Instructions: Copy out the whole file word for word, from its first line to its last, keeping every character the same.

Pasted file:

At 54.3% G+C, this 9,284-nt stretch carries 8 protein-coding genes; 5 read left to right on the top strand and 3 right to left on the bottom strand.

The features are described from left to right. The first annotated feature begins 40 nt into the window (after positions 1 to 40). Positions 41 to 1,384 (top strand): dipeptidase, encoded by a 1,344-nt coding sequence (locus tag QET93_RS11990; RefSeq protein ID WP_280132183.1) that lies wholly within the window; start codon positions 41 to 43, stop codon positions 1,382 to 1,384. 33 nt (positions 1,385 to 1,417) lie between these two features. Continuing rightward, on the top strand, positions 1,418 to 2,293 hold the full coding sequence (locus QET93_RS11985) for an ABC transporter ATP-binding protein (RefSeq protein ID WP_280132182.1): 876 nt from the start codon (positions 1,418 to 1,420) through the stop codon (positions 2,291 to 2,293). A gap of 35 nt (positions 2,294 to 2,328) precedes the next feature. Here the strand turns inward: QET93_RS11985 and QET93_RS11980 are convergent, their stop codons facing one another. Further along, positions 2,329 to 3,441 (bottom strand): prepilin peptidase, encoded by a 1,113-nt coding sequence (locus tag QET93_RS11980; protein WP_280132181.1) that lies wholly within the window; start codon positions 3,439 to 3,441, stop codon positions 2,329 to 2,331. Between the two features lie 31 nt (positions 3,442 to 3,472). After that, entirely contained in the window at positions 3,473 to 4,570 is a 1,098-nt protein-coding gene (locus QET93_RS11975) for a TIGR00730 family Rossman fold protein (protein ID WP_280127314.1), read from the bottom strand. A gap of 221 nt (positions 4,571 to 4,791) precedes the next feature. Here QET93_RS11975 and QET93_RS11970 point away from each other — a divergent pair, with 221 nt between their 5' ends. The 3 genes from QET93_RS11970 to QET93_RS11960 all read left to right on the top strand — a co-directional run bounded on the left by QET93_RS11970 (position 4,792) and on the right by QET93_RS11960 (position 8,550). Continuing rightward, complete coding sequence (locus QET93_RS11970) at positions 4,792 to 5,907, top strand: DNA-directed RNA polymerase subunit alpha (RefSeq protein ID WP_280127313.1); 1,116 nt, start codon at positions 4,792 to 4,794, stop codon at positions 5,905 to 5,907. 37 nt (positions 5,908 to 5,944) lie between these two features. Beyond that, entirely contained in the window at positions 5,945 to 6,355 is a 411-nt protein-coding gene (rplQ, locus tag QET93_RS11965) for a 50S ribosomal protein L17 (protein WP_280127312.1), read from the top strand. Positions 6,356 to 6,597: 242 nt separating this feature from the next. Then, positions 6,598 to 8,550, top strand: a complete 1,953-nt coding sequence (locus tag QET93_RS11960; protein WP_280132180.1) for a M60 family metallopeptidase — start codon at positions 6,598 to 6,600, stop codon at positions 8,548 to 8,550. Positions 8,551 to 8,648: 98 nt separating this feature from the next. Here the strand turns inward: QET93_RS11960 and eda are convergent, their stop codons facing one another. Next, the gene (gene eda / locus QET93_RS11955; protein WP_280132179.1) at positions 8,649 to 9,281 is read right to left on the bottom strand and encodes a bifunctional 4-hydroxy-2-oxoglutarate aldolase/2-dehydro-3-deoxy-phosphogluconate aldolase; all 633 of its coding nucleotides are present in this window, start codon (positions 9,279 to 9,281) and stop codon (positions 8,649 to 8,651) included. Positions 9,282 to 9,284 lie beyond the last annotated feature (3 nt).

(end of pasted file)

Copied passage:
At 54.3% G+C, this 9,284-nt stretch carries 8 protein-coding genes; 5 read left to right on the top strand and 3 right to left on the bottom strand.

The features are described from left to right. The first annotated feature begins 40 nt into the window (after positions 1 to 40). Positions 41 to 1,384 (top strand): dipeptidase, encoded by a 1,344-nt coding sequence (locus tag QET93_RS11990; RefSeq protein ID WP_280132183.1) that lies wholly within the window; start codon positions 41 to 43, stop codon positions 1,382 to 1,384. 33 nt (positions 1,385 to 1,417) lie between these two features. Continuing rightward, on the top strand, positions 1,418 to 2,293 hold the full coding sequence (locus QET93_RS11985) for an ABC transporter ATP-binding protein (RefSeq protein ID WP_280132182.1): 876 nt from the start codon (positions 1,418 to 1,420) through the stop codon (positions 2,291 to 2,293). A gap of 35 nt (positions 2,294 to 2,328) precedes the next feature. Here the strand turns inward: QET93_RS11985 and QET93_RS11980 are convergent, their stop codons facing one another. Further along, positions 2,329 to 3,441 (bottom strand): prepilin peptidase, encoded by a 1,113-nt coding sequence (locus tag QET93_RS11980; protein WP_280132181.1) that lies wholly within the window; start codon positions 3,439 to 3,441, stop codon positions 2,329 to 2,331. Between the two features lie 31 nt (positions 3,442 to 3,472). After that, entirely contained in the window at positions 3,473 to 4,570 is a 1,098-nt protein-coding gene (locus QET93_RS11975) for a TIGR00730 family Rossman fold protein (protein ID WP_280127314.1), read from the bottom strand. A gap of 221 nt (positions 4,571 to 4,791) precedes the next feature. Here QET93_RS11975 and QET93_RS11970 point away from each other — a divergent pair, with 221 nt between their 5' ends. The 3 genes from QET93_RS11970 to QET93_RS11960 all read left to right on the top strand — a co-directional run bounded on the left by QET93_RS11970 (position 4,792) and on the right by QET93_RS11960 (position 8,550). Continuing rightward, complete coding sequence (locus QET93_RS11970) at positions 4,792 to 5,907, top strand: DNA-directed RNA polymerase subunit alpha (RefSeq protein ID WP_280127313.1); 1,116 nt, start codon at positions 4,792 to 4,794, stop codon at positions 5,905 to 5,907. 37 nt (positions 5,908 to 5,944) lie between these two features. Beyond that, entirely contained in the window at positions 5,945 to 6,355 is a 411-nt protein-coding gene (rplQ, locus tag QET93_RS11965) for a 50S ribosomal protein L17 (protein WP_280127312.1), read from the top strand. Positions 6,356 to 6,597: 242 nt separating this feature from the next. Then, positions 6,598 to 8,550, top strand: a complete 1,953-nt coding sequence (locus tag QET93_RS11960; protein WP_280132180.1) for a M60 family metallopeptidase — start codon at positions 6,598 to 6,600, stop codon at positions 8,548 to 8,550. Positions 8,551 to 8,648: 98 nt separating this feature from the next. Here the strand turns inward: QET93_RS11960 and eda are convergent, their stop codons facing one another. Next, the gene (gene eda / locus QET93_RS11955; protein WP_280132179.1) at positions 8,649 to 9,281 is read right to left on the bottom strand and encodes a bifunctional 4-hydroxy-2-oxoglutarate aldolase/2-dehydro-3-deoxy-phosphogluconate aldolase; all 633 of its coding nucleotides are present in this window, start codon (positions 9,279 to 9,281) and stop codon (positions 8,649 to 8,651) included. Positions 9,282 to 9,284 lie beyond the last annotated feature (3 nt).